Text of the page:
Letter from Elk City: On the Oregon Trail
ELK CITY, Ore. – If you travel in the Northwest, sooner or later you’re going to come upon portions of the Oregon Trail.
While little remains of the Oregon Trail through the croplands of eastern Nebraska, the further west you go the more you’ll see of it. In some seldom-traveled parts of Wyoming, you’ll find large sections of rutted paths that have changed little since the first settlers traveled over them well over 150 years ago.
Even though it’s been well over a hundred years since covered wagons traveled the Oregon Trail, scattered grooves and ruts remain sheerly due to the number of people who traveled the route – 500,000 according to most estimates – considered to be the biggest voluntary mass migration in history.
Vale, Ore., a community of just under 2,000 in the eastern part of the state, prides itself in its Oregon Trail heritage. Canvas signs in front of downtown businesses state they were “Born and Raised on the Oregon Trail.”
A total of 28 murals are painted on the sides and fronts of businesses throughout Vale depicting scenes such as the fur trade, gold miners, Basque sheepherders, branding, and, of course, the conestoga wagons wending their way west.
While most of the western sojourners in the 19th century were headed for the Williamette Valley in Oregon or the Walla Walla area of what is current-day Washington, all traveled on a least some portion of the Oregon Trail.
There are variations on the Oregon Trail, of course. They include Goodale’s Cutoff, an Oregon Trail route that slices the top of a panoramic view east of Mountain Home, Idaho, the Parting of the Ways where travelers had to choose between going to California or Oregon, or South Pass, first known to white men after Jed Smith traveled the route – something far more practical than the much more northerly route that Lewis and Clark took through the Bitterroots.
After traipsing across vestiges of the Oregon Trail through eastern Oregon and Idaho, I pushed on to a campground along the Hoback River southeast of Jackson, Wyo. Between the heavy mist, dead flashlight batteries, and firewood that wouldn’t light, I basically had to pitch my tent by feel.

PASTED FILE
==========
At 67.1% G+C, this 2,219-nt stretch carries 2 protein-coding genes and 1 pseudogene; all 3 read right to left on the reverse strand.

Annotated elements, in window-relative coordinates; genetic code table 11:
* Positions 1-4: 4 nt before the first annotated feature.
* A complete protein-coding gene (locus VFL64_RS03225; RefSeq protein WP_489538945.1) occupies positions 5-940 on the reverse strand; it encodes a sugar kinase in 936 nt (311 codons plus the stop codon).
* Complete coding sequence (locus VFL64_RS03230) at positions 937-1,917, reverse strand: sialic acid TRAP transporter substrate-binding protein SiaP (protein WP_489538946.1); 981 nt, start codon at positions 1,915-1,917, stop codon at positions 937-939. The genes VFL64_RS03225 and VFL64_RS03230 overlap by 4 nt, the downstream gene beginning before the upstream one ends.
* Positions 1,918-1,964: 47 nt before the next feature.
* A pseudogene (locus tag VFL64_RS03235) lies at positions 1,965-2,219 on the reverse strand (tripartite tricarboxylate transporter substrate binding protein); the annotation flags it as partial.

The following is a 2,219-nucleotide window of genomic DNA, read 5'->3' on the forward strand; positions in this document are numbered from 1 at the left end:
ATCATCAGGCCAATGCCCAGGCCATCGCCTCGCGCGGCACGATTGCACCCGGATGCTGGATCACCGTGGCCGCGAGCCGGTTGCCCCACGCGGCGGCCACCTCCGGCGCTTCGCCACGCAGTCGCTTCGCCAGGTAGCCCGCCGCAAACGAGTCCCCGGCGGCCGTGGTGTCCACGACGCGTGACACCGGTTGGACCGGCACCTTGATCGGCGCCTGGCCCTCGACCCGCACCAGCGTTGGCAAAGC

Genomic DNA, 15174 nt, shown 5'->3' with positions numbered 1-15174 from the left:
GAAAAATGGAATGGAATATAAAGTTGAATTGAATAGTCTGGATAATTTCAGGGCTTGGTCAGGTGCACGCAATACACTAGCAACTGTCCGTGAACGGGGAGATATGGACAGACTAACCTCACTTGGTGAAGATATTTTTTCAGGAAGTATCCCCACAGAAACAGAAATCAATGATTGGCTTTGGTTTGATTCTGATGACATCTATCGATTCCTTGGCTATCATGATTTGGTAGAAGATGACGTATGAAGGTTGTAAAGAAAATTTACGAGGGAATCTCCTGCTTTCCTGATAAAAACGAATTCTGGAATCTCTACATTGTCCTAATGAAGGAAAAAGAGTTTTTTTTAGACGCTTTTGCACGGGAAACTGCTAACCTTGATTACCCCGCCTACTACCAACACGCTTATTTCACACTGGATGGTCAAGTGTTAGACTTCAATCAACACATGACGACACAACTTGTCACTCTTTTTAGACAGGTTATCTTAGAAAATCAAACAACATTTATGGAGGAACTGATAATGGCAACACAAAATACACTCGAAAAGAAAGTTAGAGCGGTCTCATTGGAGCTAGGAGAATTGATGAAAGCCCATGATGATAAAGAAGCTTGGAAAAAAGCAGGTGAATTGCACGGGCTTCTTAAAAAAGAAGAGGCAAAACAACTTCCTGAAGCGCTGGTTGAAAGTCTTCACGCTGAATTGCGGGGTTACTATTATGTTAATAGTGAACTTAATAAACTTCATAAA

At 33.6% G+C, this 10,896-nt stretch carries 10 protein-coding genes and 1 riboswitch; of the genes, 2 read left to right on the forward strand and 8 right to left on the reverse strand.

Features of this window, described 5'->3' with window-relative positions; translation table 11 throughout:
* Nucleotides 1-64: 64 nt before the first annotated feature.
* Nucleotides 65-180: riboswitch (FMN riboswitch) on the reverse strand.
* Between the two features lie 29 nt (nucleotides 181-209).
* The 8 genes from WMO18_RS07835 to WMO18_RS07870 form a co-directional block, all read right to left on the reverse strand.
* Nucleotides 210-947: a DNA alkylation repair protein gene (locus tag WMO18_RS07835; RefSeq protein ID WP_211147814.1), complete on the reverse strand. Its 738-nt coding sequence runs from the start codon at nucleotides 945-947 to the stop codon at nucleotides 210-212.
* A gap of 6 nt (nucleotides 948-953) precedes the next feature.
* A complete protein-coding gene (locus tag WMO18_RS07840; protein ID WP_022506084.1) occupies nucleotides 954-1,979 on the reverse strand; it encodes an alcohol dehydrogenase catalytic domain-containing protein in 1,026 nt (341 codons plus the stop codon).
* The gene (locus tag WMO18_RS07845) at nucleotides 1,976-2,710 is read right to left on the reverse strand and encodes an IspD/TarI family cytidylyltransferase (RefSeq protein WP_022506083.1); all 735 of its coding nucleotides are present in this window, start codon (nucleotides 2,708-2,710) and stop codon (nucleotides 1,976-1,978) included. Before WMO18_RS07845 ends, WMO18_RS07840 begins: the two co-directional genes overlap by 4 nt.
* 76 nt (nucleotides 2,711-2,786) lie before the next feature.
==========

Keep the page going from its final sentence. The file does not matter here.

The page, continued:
I slept the sleep of the dead, though, listening just a short while to the roar of the Hoback River just feet away. I awoke in the morning and poked my head from my tent to see snowcaps on both sides. It was June 13.
Back on the road, I thought how a trip on the Oregon Trail when it first opened in the 1840s was dangerous at best. Cholera and smallpox were common. So were heat exhaustion and starvation. Indian attacks, something depicted in movies for generations, actually seldom happened. It was far more likely that a traveler would panic and fire upon one of the natives along the trail.
Travelers usually had the choice of starting out in the rain and mud and flooding of early spring or braving the heavy snows of late winter. Many ‘wintered over’ through part of their journey before continuing.
Heroes of the Oregon Trail are many. They include Jed Smith, Bill Subtlette, Marcus Whitman, Joe Meek, and many others too numerous to name. Often, like Meek, they were former fur traders who looked for something to do when fashion whims turned from beaver to silk hats and the beaver started to play out. So they took to guiding wagon trains or working as scouts or hunters.
By the late 1870s, the Indian wars were approaching an end except for isolated skirmishes with the Apache in the Southwest. When Chief Joseph’s band was finally cornered in Montana, the nomadic way of life of the Indians of the High Plains was at an end. And for the most part, so were the long lines of conestoga wagons going from one part of the horizon to the other.
Today, routes such as Interstate 80 criss-cross the Oregon Trail. There are still portions visible, though, a reminder of the sacrifices and contributions of those who built the West.